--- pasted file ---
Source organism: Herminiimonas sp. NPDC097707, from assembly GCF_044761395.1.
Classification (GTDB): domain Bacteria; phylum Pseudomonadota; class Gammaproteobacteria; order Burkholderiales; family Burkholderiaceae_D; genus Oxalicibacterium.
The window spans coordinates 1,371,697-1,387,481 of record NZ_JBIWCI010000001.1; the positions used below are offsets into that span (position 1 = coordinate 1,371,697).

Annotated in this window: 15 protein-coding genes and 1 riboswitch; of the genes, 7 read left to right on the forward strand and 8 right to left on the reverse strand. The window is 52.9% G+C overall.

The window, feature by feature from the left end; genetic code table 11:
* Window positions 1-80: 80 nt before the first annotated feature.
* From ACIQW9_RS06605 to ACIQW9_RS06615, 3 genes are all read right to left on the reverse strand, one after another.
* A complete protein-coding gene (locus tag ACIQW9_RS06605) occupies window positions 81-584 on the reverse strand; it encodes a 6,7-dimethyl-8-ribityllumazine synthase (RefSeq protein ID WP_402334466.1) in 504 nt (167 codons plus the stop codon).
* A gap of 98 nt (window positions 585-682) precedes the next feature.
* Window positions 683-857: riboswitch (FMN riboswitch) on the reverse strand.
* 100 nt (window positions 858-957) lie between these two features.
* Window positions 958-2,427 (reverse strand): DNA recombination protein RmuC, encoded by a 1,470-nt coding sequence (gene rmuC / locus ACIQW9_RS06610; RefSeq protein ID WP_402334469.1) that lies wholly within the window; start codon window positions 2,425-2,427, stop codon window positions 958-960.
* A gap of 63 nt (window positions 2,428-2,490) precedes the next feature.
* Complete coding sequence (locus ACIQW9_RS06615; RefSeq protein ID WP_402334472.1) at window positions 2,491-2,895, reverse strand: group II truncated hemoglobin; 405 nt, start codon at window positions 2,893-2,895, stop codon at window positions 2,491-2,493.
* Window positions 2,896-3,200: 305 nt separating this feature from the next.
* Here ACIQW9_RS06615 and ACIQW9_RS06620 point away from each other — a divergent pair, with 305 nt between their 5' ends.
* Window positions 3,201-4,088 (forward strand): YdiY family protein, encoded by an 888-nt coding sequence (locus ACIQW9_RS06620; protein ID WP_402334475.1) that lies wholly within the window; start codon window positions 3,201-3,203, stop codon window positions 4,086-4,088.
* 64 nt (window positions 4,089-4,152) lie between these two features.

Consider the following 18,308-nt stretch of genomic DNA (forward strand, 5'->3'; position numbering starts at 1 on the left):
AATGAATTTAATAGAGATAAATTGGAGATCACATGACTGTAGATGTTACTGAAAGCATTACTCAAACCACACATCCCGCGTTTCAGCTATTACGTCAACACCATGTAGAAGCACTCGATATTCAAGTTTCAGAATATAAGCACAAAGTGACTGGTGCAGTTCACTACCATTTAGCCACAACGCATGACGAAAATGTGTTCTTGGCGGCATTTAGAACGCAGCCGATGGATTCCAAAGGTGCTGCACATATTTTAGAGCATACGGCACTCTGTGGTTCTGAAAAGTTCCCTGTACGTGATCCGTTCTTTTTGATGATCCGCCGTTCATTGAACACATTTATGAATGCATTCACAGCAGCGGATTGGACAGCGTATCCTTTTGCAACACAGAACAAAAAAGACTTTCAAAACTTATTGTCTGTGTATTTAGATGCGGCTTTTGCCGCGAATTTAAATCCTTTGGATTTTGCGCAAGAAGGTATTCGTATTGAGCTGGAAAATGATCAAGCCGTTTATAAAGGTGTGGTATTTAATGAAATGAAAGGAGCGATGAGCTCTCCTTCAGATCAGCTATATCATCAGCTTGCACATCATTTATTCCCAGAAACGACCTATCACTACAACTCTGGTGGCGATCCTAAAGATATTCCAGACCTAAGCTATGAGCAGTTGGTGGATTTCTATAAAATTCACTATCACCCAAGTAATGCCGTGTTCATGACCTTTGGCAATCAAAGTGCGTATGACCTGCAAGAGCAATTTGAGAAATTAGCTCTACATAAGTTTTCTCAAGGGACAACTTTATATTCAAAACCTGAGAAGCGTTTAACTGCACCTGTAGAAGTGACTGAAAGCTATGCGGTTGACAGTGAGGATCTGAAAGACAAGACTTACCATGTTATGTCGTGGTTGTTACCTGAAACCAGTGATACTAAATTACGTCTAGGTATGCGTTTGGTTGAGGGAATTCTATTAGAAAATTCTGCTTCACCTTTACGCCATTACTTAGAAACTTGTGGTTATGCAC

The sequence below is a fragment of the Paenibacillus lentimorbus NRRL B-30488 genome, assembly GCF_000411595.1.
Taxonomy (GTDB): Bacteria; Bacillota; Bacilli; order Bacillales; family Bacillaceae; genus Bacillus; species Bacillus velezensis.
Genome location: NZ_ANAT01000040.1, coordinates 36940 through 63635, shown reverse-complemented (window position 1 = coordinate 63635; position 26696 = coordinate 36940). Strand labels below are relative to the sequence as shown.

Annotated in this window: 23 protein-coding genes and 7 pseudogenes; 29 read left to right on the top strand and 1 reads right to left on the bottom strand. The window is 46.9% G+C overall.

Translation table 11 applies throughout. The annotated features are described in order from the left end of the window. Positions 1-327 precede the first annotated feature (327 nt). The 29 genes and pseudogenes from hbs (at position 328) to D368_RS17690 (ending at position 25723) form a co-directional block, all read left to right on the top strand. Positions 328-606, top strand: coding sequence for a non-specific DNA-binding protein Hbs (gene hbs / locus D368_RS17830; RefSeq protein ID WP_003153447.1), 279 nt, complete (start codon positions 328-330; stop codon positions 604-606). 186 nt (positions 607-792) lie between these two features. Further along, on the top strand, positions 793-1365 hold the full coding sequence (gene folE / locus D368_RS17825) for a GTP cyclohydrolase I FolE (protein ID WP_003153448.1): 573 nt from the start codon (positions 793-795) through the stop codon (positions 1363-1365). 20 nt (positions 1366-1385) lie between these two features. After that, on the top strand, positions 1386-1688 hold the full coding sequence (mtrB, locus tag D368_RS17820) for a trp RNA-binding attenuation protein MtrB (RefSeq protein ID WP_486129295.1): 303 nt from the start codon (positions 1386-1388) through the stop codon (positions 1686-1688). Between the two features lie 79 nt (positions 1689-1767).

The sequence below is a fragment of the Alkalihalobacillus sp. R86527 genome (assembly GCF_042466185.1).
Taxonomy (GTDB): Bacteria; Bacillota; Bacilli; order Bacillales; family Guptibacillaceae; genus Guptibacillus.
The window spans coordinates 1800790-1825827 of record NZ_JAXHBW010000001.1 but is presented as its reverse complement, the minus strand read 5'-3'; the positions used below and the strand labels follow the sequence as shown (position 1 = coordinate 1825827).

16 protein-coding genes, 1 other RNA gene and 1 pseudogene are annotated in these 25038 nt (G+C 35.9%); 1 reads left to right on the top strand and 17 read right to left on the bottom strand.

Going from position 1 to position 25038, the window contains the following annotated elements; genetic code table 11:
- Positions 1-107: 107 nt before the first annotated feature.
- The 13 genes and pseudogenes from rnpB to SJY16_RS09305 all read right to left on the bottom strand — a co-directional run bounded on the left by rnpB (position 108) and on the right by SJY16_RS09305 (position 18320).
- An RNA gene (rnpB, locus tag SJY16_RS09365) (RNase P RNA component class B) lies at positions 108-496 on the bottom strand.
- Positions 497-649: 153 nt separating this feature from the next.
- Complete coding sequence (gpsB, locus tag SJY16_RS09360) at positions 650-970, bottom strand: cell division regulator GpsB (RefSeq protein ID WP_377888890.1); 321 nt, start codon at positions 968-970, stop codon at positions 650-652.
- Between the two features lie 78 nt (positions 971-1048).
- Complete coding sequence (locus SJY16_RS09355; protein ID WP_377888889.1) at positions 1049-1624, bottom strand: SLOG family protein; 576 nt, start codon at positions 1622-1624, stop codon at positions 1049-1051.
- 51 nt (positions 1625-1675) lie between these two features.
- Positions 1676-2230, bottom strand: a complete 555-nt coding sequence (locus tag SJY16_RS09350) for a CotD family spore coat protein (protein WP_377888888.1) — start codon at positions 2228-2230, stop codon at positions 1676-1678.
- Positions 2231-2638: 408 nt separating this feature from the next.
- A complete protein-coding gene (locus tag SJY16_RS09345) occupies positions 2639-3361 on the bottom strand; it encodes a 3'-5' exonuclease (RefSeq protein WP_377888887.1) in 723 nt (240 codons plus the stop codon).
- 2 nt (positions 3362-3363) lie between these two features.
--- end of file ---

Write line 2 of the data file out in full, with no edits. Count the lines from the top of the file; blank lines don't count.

Classification (GTDB): domain Bacteria; phylum Pseudomonadota; class Gammaproteobacteria; order Burkholderiales; family Burkholderiaceae_D; genus Oxalicibacterium.